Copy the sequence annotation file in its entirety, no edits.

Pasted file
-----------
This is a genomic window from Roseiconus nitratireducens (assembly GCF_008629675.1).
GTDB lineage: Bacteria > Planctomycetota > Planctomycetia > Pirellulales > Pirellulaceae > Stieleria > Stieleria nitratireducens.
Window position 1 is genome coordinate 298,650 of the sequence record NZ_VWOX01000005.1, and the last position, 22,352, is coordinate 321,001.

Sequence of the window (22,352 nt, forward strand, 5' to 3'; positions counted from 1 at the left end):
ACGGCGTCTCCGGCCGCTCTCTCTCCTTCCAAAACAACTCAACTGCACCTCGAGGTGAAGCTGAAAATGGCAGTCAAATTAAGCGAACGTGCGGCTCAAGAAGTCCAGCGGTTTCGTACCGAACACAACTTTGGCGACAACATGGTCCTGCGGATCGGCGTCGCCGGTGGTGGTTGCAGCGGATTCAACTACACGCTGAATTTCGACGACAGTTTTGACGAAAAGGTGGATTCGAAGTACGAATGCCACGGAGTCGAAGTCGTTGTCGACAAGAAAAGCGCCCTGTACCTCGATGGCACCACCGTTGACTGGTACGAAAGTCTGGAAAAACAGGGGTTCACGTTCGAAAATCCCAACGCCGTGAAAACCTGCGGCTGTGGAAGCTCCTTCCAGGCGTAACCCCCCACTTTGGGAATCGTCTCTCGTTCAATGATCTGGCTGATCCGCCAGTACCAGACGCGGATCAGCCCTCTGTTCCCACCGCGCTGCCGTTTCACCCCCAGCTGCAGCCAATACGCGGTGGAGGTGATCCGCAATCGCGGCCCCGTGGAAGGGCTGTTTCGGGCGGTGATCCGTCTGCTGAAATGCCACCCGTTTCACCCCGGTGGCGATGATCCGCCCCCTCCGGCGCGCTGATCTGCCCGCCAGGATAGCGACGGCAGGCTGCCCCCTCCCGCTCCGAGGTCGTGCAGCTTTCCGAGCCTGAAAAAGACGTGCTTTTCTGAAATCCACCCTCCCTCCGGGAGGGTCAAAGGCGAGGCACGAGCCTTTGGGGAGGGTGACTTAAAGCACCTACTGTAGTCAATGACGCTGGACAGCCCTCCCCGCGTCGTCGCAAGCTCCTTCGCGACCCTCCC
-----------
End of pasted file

This is a genomic window from Roseiconus nitratireducens (assembly GCF_008629675.1).
GTDB lineage: Bacteria > Planctomycetota > Planctomycetia > Pirellulales > Pirellulaceae > Stieleria > Stieleria nitratireducens.
Window position 1 is genome coordinate 298,650 of the sequence record NZ_VWOX01000005.1, and the last position, 22,352, is coordinate 321,001.

Sequence of the window (22,352 nt, forward strand, 5' to 3'; positions counted from 1 at the left end):
ACGGCGTCTCCGGCCGCTCTCTCTCCTTCCAAAACAACTCAACTGCACCTCGAGGTGAAGCTGAAAATGGCAGTCAAATTAAGCGAACGTGCGGCTCAAGAAGTCCAGCGGTTTCGTACCGAACACAACTTTGGCGACAACATGGTCCTGCGGATCGGCGTCGCCGGTGGTGGTTGCAGCGGATTCAACTACACGCTGAATTTCGACGACAGTTTTGACGAAAAGGTGGATTCGAAGTACGAATGCCACGGAGTCGAAGTCGTTGTCGACAAGAAAAGCGCCCTGTACCTCGATGGCACCACCGTTGACTGGTACGAAAGTCTGGAAAAACAGGGGTTCACGTTCGAAAATCCCAACGCCGTGAAAACCTGCGGCTGTGGAAGCTCCTTCCAGGCGTAACCCCCCACTTTGGGAATCGTCTCTCGTTCAATGATCTGGCTGATCCGCCAGTACCAGACGCGGATCAGCCCTCTGTTCCCACCGCGCTGCCGTTTCACCCCCAGCTGCAGCCAATACGCGGTGGAGGTGATCCGCAATCGCGGCCCCGTGGAAGGGCTGTTTCGGGCGGTGATCCGTCTGCTGAAATGCCACCCGTTTCACCCCGGTGGCGATGATCCGCCCCCTCCGGCGCGCTGATCTGCCCGCCAGGATAGCGACGGCAGGCTGCCCCCTCCCGCTCCGAGGTCGTGCAGCTTTCCGAGCCTGAAAAAGACGTGCTTTTCTGAAATCCACCCTCCCTCCGGGAGGGTCAAAGGCGAGGCACGAGCCTTTGGGGAGGGTGACTTAAAGCACCTACTGTAGTCAATGACGCTGGACAGCCCTCCCCGCGTCGTCGCAAGCTCCTTCGCGACCCTCCC